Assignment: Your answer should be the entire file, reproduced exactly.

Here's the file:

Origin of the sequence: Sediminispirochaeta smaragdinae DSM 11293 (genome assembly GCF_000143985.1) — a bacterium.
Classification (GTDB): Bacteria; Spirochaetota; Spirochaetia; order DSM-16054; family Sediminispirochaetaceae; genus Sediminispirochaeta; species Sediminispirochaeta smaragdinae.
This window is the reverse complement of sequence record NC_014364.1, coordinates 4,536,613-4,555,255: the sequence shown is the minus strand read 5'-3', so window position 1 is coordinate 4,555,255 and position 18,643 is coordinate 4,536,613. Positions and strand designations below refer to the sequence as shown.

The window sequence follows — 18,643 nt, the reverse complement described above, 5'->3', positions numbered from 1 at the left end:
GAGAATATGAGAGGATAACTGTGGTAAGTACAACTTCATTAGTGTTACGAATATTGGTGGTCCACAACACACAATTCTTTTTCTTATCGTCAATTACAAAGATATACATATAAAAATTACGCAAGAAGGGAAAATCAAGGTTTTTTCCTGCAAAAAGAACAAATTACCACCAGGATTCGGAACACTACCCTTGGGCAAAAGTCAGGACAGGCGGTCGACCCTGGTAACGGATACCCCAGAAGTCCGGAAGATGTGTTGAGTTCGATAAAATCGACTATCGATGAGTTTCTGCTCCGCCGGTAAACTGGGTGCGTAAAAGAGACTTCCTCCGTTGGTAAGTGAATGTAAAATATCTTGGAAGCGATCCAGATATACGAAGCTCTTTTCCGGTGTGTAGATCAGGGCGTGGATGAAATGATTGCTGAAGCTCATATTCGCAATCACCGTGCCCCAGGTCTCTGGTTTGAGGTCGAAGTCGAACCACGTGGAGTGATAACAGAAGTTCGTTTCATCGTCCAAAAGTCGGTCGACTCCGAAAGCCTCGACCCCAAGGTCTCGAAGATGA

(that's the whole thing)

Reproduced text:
Origin of the sequence: Sediminispirochaeta smaragdinae DSM 11293 (genome assembly GCF_000143985.1) — a bacterium.
Classification (GTDB): Bacteria; Spirochaetota; Spirochaetia; order DSM-16054; family Sediminispirochaetaceae; genus Sediminispirochaeta; species Sediminispirochaeta smaragdinae.
This window is the reverse complement of sequence record NC_014364.1, coordinates 4,536,613-4,555,255: the sequence shown is the minus strand read 5'-3', so window position 1 is coordinate 4,555,255 and position 18,643 is coordinate 4,536,613. Positions and strand designations below refer to the sequence as shown.

The window sequence follows — 18,643 nt, the reverse complement described above, 5'->3', positions numbered from 1 at the left end:
GAGAATATGAGAGGATAACTGTGGTAAGTACAACTTCATTAGTGTTACGAATATTGGTGGTCCACAACACACAATTCTTTTTCTTATCGTCAATTACAAAGATATACATATAAAAATTACGCAAGAAGGGAAAATCAAGGTTTTTTCCTGCAAAAAGAACAAATTACCACCAGGATTCGGAACACTACCCTTGGGCAAAAGTCAGGACAGGCGGTCGACCCTGGTAACGGATACCCCAGAAGTCCGGAAGATGTGTTGAGTTCGATAAAATCGACTATCGATGAGTTTCTGCTCCGCCGGTAAACTGGGTGCGTAAAAGAGACTTCCTCCGTTGGTAAGTGAATGTAAAATATCTTGGAAGCGATCCAGATATACGAAGCTCTTTTCCGGTGTGTAGATCAGGGCGTGGATGAAATGATTGCTGAAGCTCATATTCGCAATCACCGTGCCCCAGGTCTCTGGTTTGAGGTCGAAGTCGAACCACGTGGAGTGATAACAGAAGTTCGTTTCATCGTCCAAAAGTCGGTCGACTCCGAAAGCCTCGACCCCAAGGTCTCGAAGATGA